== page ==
Extraordinary heat-sensitive stationery

Default avatar.
February 08, 2013
Extraordinary heat-sensitive stationery.

ThumbnailIf a company’s branding materials should seek to leave a mark, then Austrian design studio Bureau Rabensteiner has more than met the challenge with a recent client project.

Using thermo-sensitive black ink, these visionary creatives have fashioned a dynamic stationery set for Vienna-based photo rep and producer Natalie Daniels. The black varnish color fades at body temperature, so whenever an item is handled, an image is produced. Pulling a card from your wallet leaves finger prints. Pressing a postcard up to your mouth leaves a lip mark.

Perhaps the cleverest piece in the collection is the Polaroid-shaped business cards that “develop” in the hand of the card holder, creating ever-developing snaps. Simply meet a prospective client, make the card exchange, and voila — a literal and figurative impression is made.

The amazing interactive element of this simple idea is both playful and intelligent. While most business cards are discarded after the working week, or sooner, these are amongst the select few that will be held onto, and even passed around. What more could a budding business hope for?

Heat sensitive stationery

Heat sensitive stationery

Heat sensitive stationery

Heat sensitive stationery

Heat sensitive stationery

Heat sensitive stationery

Heat sensitive stationery

Heat sensitive stationery

How else could thermo-sensitive ink be used in design? What other innovative stationery have you seen lately? Let us know in the comments.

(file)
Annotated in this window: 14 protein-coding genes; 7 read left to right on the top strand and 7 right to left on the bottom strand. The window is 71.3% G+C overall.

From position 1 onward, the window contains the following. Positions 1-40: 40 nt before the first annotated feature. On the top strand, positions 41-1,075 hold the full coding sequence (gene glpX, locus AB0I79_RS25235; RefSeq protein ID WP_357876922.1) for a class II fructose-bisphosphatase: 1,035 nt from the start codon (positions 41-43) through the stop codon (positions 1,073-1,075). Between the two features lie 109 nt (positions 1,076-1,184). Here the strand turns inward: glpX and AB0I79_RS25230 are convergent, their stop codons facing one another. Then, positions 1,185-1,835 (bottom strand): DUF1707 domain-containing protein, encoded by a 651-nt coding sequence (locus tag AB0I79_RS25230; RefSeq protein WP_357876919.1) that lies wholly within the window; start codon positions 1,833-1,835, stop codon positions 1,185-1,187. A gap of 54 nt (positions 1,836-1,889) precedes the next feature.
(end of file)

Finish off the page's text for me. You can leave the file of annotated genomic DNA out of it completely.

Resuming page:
Stacey Kole

Stacey Kole is a freelance writer and former magazine editor. When she’s not crafting copy or chasing after her two little boys, Stacey can be found drinking coffee, tea, or anything else with caffeine. You can connect with her on LinkedIn or follow her on Twitter.

Popular Posts

Read Next

Exciting New Tools for Designers, November 2023

We’ve got a mix of handy image helpers, useful design assets, and clever productivity tools, amongst other treats. Some…

The Dangers of Doomscrolling for Designers and How to Break Free

As a creative professional, navigating the digital realm is second nature to you. It’s normal to follow an endless…

From Image Adjustments to AI: Photoshop Through the Years

Remember when Merriam-Webster added Photoshop to the dictionary back in 2008? Want to learn how AI is changing design…

3 Essential Design Trends, November 2023

In the season of giving thanks, we often think of comfort and tradition. These are common themes with each of our three…

30 Obsolete Technologies that will Perplex Post-2000s Kids

Remember the screech of dial-up internet? Hold fond memories of arcade machines? In this list, we’re condensing down 30…

15 Best New Fonts, October 2023

We’re entering the final quarter of 2023, and even in the pre-holiday lull, there are still plenty of fonts to get…

Progressive Web Apps (PWAs): Unlocking The Future of Mobile-First Web Development

There are over 5.4 billion mobile users today, meaning that over 68% of the population tap into an online business via…

The 12 Most Controversial Ad Campaigns of the 21st Century

How far would an organization be willing to go for the chance to generate a little extra buzz? In this list, we're…

20 Best New Websites, October 2023

The Bento trend is still going strong: In some cases, we see this extend to the layout, but many more are picking…

Exciting New Tools for Designers, October 2023

This month, we have a whole bag of goodies for designers, developers, and designevelopers alike. (Yes, we did just make…

The 10 Most Successful Rebrands of All Time - Ranked

We’re all familiar with rebrands going wrong, but what happens when they go right? From McDonald’s health kick to…

3 Essential Design Trends, October 2023

Every now and then, website design trends can leave you scratching your head. This month’s collection includes some of…